Free Gauss cyber-attack Detection Tools

Palida NarrowBoth Kaspersky and CrySyS offer free Gauss online detection tools for windows users. Gauss is cyber surveillance malware that is designed to collect information about infected systems, as well as steal login credentials from banks, email, instant message accounts, and social networking sites.

Gauss is designed to collect information and send the data collected to its command-and-control servers. Information is collected using various modules, each of which has its own unique functionality:[ref]SecureList:Gauss: Abnormal Distribution. Retrieved on August 12, 2012[/ref]

    • Injecting its own modules into different browsers in order to intercept user sessions and steal passwords, cookies and browser history.
    • Collecting information about the computer’s network connections.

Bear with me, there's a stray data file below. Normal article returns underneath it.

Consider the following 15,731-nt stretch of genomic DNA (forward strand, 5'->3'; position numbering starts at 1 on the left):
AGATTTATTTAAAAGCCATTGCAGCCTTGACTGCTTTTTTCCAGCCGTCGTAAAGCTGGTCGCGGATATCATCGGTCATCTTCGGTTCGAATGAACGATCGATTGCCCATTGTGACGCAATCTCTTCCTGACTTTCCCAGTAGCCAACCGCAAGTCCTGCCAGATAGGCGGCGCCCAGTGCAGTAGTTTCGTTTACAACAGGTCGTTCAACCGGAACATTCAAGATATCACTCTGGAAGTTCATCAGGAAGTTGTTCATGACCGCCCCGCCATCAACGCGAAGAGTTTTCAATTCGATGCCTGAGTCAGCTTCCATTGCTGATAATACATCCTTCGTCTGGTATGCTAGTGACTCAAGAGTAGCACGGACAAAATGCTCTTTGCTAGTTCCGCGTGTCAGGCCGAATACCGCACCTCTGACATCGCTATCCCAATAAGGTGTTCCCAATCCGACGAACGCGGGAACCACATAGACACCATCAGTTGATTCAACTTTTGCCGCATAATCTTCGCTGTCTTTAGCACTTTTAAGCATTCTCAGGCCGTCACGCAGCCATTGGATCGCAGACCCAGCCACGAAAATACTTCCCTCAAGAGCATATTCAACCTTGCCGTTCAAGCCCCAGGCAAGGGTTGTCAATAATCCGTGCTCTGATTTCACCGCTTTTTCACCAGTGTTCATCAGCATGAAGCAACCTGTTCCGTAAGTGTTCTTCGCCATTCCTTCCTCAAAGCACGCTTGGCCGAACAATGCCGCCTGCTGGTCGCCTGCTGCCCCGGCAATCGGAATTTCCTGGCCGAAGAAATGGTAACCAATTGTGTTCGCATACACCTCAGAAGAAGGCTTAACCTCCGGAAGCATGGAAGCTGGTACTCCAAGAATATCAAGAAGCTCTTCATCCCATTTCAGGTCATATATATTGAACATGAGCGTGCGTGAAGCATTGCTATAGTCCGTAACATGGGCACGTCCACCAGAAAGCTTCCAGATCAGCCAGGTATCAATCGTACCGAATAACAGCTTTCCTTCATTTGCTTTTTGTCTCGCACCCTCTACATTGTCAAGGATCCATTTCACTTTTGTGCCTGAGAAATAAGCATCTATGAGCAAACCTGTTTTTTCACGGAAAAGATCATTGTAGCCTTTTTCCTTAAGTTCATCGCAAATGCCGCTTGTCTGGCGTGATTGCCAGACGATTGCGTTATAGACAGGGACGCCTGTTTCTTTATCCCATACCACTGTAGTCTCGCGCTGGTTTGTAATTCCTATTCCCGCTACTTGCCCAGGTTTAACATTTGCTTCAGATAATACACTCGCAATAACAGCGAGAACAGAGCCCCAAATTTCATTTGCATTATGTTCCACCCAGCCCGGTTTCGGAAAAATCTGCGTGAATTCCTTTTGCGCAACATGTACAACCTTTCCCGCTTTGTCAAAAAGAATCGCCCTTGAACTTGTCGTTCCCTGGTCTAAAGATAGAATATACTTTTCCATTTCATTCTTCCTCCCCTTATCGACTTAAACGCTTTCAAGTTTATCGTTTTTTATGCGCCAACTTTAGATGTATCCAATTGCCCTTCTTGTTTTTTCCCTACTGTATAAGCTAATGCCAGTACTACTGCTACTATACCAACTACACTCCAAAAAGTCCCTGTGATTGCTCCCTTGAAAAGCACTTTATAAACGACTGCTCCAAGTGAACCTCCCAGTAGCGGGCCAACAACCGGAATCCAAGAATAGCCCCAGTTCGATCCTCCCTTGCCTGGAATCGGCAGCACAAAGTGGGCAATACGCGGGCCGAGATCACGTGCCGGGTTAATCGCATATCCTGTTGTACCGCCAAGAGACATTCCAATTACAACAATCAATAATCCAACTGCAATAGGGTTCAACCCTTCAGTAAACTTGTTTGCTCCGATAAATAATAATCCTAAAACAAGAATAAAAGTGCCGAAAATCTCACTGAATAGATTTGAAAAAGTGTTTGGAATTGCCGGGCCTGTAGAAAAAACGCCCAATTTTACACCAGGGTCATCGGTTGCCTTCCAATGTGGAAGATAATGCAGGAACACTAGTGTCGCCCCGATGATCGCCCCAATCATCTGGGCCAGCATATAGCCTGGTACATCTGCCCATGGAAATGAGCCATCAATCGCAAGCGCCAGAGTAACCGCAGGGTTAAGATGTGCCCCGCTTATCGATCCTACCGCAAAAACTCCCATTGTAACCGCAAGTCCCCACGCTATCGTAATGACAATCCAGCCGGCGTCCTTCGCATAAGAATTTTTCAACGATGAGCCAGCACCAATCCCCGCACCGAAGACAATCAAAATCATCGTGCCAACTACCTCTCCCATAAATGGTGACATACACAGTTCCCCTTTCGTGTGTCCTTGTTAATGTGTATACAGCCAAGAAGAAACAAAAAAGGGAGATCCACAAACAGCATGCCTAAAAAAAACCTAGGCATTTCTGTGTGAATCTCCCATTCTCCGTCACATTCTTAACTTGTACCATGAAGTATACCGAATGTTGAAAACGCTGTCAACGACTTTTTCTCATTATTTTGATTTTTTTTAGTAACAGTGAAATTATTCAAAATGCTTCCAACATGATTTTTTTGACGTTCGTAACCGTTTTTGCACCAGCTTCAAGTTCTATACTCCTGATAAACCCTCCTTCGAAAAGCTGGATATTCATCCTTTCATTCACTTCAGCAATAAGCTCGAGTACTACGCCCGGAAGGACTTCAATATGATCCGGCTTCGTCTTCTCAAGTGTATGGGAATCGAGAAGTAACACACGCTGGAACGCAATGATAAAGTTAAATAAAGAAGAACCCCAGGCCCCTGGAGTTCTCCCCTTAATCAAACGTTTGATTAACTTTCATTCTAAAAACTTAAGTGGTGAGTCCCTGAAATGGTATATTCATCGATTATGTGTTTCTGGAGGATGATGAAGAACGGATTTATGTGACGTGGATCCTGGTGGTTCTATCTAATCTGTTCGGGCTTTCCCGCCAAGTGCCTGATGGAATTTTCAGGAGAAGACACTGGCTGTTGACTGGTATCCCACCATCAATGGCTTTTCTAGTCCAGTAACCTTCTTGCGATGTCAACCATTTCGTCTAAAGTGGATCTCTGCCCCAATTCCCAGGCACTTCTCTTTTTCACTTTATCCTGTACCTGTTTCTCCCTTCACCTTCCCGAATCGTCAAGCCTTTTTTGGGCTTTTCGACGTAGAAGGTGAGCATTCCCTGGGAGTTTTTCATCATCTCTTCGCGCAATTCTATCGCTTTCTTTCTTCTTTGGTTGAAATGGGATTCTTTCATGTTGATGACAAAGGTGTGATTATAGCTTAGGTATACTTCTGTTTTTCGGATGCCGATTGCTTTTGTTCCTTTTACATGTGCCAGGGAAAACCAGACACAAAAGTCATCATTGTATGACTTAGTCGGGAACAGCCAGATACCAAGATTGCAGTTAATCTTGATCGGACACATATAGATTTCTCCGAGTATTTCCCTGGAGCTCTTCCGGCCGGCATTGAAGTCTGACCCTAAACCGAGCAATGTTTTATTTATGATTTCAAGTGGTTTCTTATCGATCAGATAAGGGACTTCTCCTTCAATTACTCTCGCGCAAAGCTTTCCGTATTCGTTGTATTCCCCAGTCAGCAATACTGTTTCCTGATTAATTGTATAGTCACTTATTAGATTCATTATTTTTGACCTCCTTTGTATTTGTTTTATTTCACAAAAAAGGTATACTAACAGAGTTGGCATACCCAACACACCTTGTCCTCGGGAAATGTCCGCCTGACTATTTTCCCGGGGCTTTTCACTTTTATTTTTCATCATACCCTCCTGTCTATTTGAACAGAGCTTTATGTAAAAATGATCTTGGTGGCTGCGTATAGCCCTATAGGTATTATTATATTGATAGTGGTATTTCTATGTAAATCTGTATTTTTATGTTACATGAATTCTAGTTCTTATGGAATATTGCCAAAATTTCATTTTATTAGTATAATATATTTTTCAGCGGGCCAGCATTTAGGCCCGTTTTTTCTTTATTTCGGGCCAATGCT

• Collecting information about processes and folders.
    • Collecting information about BIOS, CMOS RAM.
    • Collecting information about local, network and removable drives.
    • Infecting USB drives with a spy module in order to steal information from other computers.
    • Installing the custom Palida Narrow font (purpose unknown).
    • Ensuring the entire toolkit’s loading and operation.
    • Interacting with the command and control server, sending the information collected to it, downloading additional modules.

    The Kaspersky Lab Global Research & Analysis Team (GReAT) white paper state that Gauss was designed for 32-bit Windows operating systems, though some modules do not work under Windows 7, SP1. There is also a separate spy module operational for USB drives that are capable of collecting information from 64-bit Windows operating systems.[ref] SecureList[[/ref] Mac and Linux users are not affected. Almost all infected users are from the Middle East with minor incidents recorded in the United States.

    Fortunately, Gauss left a calling card: Infected computers received a custom font called “Palida Narrow,” so testing for infection is as simple as finding the font. —Jared NewmanPCWorld

    Kaspersky’s sniff tool can be found here (scroll down and look for the Palida Narrow online detection results). You can also check results with CrySyS, at their font detection page here.

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